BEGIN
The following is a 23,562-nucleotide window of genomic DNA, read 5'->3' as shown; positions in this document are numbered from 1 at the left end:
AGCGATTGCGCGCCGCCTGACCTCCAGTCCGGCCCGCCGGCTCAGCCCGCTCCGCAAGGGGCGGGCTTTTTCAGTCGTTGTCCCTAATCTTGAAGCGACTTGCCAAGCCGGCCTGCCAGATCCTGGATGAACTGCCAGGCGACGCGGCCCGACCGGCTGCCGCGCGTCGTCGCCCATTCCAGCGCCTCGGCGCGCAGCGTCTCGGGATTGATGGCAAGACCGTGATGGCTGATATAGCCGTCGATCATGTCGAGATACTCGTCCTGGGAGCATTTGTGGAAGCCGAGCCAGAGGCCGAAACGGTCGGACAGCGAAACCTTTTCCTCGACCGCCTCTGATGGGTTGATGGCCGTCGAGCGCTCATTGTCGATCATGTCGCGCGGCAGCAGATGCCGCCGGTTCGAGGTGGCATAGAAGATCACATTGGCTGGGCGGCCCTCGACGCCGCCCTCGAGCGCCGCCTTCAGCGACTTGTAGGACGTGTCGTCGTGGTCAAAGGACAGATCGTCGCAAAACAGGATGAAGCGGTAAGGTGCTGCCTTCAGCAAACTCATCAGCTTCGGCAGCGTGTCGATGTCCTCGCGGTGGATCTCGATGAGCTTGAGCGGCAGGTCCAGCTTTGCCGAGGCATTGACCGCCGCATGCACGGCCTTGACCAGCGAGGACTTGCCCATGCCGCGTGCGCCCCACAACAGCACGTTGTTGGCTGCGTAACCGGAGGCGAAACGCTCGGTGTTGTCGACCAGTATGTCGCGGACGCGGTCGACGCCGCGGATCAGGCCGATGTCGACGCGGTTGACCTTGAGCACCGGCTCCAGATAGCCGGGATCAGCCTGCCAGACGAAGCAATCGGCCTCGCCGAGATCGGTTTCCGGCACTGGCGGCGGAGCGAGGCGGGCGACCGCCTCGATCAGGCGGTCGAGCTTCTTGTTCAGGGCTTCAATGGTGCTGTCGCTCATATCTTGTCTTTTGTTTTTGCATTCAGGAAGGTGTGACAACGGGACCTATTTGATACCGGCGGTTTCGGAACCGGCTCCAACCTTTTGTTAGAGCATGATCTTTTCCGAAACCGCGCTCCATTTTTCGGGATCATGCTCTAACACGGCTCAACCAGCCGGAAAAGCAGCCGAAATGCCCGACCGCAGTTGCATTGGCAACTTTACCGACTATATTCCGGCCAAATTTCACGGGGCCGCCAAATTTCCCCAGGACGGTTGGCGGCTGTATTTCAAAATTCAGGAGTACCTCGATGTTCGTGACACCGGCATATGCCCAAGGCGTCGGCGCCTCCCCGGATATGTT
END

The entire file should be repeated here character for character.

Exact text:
The following is a 23,562-nucleotide window of genomic DNA, read 5'->3' as shown; positions in this document are numbered from 1 at the left end:
AGCGATTGCGCGCCGCCTGACCTCCAGTCCGGCCCGCCGGCTCAGCCCGCTCCGCAAGGGGCGGGCTTTTTCAGTCGTTGTCCCTAATCTTGAAGCGACTTGCCAAGCCGGCCTGCCAGATCCTGGATGAACTGCCAGGCGACGCGGCCCGACCGGCTGCCGCGCGTCGTCGCCCATTCCAGCGCCTCGGCGCGCAGCGTCTCGGGATTGATGGCAAGACCGTGATGGCTGATATAGCCGTCGATCATGTCGAGATACTCGTCCTGGGAGCATTTGTGGAAGCCGAGCCAGAGGCCGAAACGGTCGGACAGCGAAACCTTTTCCTCGACCGCCTCTGATGGGTTGATGGCCGTCGAGCGCTCATTGTCGATCATGTCGCGCGGCAGCAGATGCCGCCGGTTCGAGGTGGCATAGAAGATCACATTGGCTGGGCGGCCCTCGACGCCGCCCTCGAGCGCCGCCTTCAGCGACTTGTAGGACGTGTCGTCGTGGTCAAAGGACAGATCGTCGCAAAACAGGATGAAGCGGTAAGGTGCTGCCTTCAGCAAACTCATCAGCTTCGGCAGCGTGTCGATGTCCTCGCGGTGGATCTCGATGAGCTTGAGCGGCAGGTCCAGCTTTGCCGAGGCATTGACCGCCGCATGCACGGCCTTGACCAGCGAGGACTTGCCCATGCCGCGTGCGCCCCACAACAGCACGTTGTTGGCTGCGTAACCGGAGGCGAAACGCTCGGTGTTGTCGACCAGTATGTCGCGGACGCGGTCGACGCCGCGGATCAGGCCGATGTCGACGCGGTTGACCTTGAGCACCGGCTCCAGATAGCCGGGATCAGCCTGCCAGACGAAGCAATCGGCCTCGCCGAGATCGGTTTCCGGCACTGGCGGCGGAGCGAGGCGGGCGACCGCCTCGATCAGGCGGTCGAGCTTCTTGTTCAGGGCTTCAATGGTGCTGTCGCTCATATCTTGTCTTTTGTTTTTGCATTCAGGAAGGTGTGACAACGGGACCTATTTGATACCGGCGGTTTCGGAACCGGCTCCAACCTTTTGTTAGAGCATGATCTTTTCCGAAACCGCGCTCCATTTTTCGGGATCATGCTCTAACACGGCTCAACCAGCCGGAAAAGCAGCCGAAATGCCCGACCGCAGTTGCATTGGCAACTTTACCGACTATATTCCGGCCAAATTTCACGGGGCCGCCAAATTTCCCCAGGACGGTTGGCGGCTGTATTTCAAAATTCAGGAGTACCTCGATGTTCGTGACACCGGCATATGCCCAAGGCGTCGGCGCCTCCCCGGATATGTT